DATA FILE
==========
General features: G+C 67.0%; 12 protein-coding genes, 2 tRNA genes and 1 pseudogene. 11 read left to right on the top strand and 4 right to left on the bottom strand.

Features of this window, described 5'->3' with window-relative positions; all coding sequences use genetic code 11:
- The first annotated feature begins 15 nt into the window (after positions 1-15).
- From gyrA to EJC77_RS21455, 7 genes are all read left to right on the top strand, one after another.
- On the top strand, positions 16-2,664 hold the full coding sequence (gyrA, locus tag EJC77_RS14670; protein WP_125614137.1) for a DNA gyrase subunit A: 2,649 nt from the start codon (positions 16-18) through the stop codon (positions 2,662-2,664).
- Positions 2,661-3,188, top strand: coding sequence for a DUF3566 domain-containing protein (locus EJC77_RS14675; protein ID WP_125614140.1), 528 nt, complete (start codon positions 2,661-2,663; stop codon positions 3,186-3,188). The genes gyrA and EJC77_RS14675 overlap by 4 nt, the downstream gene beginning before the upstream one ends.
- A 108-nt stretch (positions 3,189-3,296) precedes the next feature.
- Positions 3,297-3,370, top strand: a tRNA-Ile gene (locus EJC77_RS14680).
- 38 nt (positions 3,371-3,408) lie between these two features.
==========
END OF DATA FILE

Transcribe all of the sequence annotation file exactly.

General features: G+C 67.0%; 12 protein-coding genes, 2 tRNA genes and 1 pseudogene. 11 read left to right on the top strand and 4 right to left on the bottom strand.

Features of this window, described 5'->3' with window-relative positions; all coding sequences use genetic code 11:
- The first annotated feature begins 15 nt into the window (after positions 1-15).
- From gyrA to EJC77_RS21455, 7 genes are all read left to right on the top strand, one after another.
- On the top strand, positions 16-2,664 hold the full coding sequence (gyrA, locus tag EJC77_RS14670; protein WP_125614137.1) for a DNA gyrase subunit A: 2,649 nt from the start codon (positions 16-18) through the stop codon (positions 2,662-2,664).
- Positions 2,661-3,188, top strand: coding sequence for a DUF3566 domain-containing protein (locus EJC77_RS14675; protein ID WP_125614140.1), 528 nt, complete (start codon positions 2,661-2,663; stop codon positions 3,186-3,188). The genes gyrA and EJC77_RS14675 overlap by 4 nt, the downstream gene beginning before the upstream one ends.
- A 108-nt stretch (positions 3,189-3,296) precedes the next feature.
- Positions 3,297-3,370, top strand: a tRNA-Ile gene (locus EJC77_RS14680).
- 38 nt (positions 3,371-3,408) lie between these two features.